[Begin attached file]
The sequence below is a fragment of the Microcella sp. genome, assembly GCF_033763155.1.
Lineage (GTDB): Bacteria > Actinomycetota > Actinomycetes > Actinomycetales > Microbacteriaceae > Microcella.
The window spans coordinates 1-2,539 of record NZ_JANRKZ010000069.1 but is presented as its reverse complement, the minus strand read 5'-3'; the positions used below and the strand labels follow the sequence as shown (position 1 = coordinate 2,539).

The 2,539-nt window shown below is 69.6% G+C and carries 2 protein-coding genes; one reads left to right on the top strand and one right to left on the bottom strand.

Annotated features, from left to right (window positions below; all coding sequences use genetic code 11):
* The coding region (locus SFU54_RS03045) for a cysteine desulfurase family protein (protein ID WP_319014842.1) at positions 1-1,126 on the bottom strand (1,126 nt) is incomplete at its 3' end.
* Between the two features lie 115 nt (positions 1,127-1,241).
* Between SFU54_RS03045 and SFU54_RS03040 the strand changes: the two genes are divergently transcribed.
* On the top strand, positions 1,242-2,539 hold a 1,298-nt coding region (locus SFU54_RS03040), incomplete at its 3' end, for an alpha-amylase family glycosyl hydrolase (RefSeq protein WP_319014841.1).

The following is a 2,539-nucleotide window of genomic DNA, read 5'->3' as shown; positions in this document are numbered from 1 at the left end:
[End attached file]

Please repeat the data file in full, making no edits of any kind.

The sequence below is a fragment of the Microcella sp. genome, assembly GCF_033763155.1.
Lineage (GTDB): Bacteria > Actinomycetota > Actinomycetes > Actinomycetales > Microbacteriaceae > Microcella.
The window spans coordinates 1-2,539 of record NZ_JANRKZ010000069.1 but is presented as its reverse complement, the minus strand read 5'-3'; the positions used below and the strand labels follow the sequence as shown (position 1 = coordinate 2,539).

The 2,539-nt window shown below is 69.6% G+C and carries 2 protein-coding genes; one reads left to right on the top strand and one right to left on the bottom strand.

Annotated features, from left to right (window positions below; all coding sequences use genetic code 11):
* The coding region (locus SFU54_RS03045) for a cysteine desulfurase family protein (protein ID WP_319014842.1) at positions 1-1,126 on the bottom strand (1,126 nt) is incomplete at its 3' end.
* Between the two features lie 115 nt (positions 1,127-1,241).
* Between SFU54_RS03045 and SFU54_RS03040 the strand changes: the two genes are divergently transcribed.
* On the top strand, positions 1,242-2,539 hold a 1,298-nt coding region (locus SFU54_RS03040), incomplete at its 3' end, for an alpha-amylase family glycosyl hydrolase (RefSeq protein WP_319014841.1).

The following is a 2,539-nucleotide window of genomic DNA, read 5'->3' as shown; positions in this document are numbered from 1 at the left end: